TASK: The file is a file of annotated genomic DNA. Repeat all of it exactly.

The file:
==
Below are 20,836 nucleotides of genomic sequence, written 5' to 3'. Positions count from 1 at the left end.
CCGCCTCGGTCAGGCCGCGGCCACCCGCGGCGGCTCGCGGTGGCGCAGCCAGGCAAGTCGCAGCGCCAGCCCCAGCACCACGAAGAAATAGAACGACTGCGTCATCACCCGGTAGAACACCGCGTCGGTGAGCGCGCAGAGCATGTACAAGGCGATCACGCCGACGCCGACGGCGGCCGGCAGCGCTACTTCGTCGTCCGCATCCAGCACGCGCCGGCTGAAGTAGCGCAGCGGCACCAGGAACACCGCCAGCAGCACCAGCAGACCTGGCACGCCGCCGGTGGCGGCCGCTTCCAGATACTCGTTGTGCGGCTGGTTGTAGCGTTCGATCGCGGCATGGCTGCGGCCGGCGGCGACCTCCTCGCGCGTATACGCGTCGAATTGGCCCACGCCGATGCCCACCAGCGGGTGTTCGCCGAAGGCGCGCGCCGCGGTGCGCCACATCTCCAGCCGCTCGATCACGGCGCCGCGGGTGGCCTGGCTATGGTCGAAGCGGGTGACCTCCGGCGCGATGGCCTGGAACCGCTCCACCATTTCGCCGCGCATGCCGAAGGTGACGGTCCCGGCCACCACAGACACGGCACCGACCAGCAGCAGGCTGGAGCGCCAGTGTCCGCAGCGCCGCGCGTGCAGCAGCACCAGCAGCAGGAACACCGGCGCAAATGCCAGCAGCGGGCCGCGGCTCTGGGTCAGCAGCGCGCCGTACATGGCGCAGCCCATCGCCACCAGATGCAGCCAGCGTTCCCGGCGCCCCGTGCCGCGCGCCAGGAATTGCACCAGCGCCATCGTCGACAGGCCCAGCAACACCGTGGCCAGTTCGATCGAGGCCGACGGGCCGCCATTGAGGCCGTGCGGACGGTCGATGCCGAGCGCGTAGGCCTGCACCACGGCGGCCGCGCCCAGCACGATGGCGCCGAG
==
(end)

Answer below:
Below are 20,836 nucleotides of genomic sequence, written 5' to 3'. Positions count from 1 at the left end.
CCGCCTCGGTCAGGCCGCGGCCACCCGCGGCGGCTCGCGGTGGCGCAGCCAGGCAAGTCGCAGCGCCAGCCCCAGCACCACGAAGAAATAGAACGACTGCGTCATCACCCGGTAGAACACCGCGTCGGTGAGCGCGCAGAGCATGTACAAGGCGATCACGCCGACGCCGACGGCGGCCGGCAGCGCTACTTCGTCGTCCGCATCCAGCACGCGCCGGCTGAAGTAGCGCAGCGGCACCAGGAACACCGCCAGCAGCACCAGCAGACCTGGCACGCCGCCGGTGGCGGCCGCTTCCAGATACTCGTTGTGCGGCTGGTTGTAGCGTTCGATCGCGGCATGGCTGCGGCCGGCGGCGACCTCCTCGCGCGTATACGCGTCGAATTGGCCCACGCCGATGCCCACCAGCGGGTGTTCGCCGAAGGCGCGCGCCGCGGTGCGCCACATCTCCAGCCGCTCGATCACGGCGCCGCGGGTGGCCTGGCTATGGTCGAAGCGGGTGACCTCCGGCGCGATGGCCTGGAACCGCTCCACCATTTCGCCGCGCATGCCGAAGGTGACGGTCCCGGCCACCACAGACACGGCACCGACCAGCAGCAGGCTGGAGCGCCAGTGTCCGCAGCGCCGCGCGTGCAGCAGCACCAGCAGCAGGAACACCGGCGCAAATGCCAGCAGCGGGCCGCGGCTCTGGGTCAGCAGCGCGCCGTACATGGCGCAGCCCATCGCCACCAGATGCAGCCAGCGTTCCCGGCGCCCCGTGCCGCGCGCCAGGAATTGCACCAGCGCCATCGTCGACAGGCCCAGCAACACCGTGGCCAGTTCGATCGAGGCCGACGGGCCGCCATTGAGGCCGTGCGGACGGTCGATGCCGAGCGCGTAGGCCTGCACCACGGCGGCCGCGCCCAGCACGATGGCGCCGAG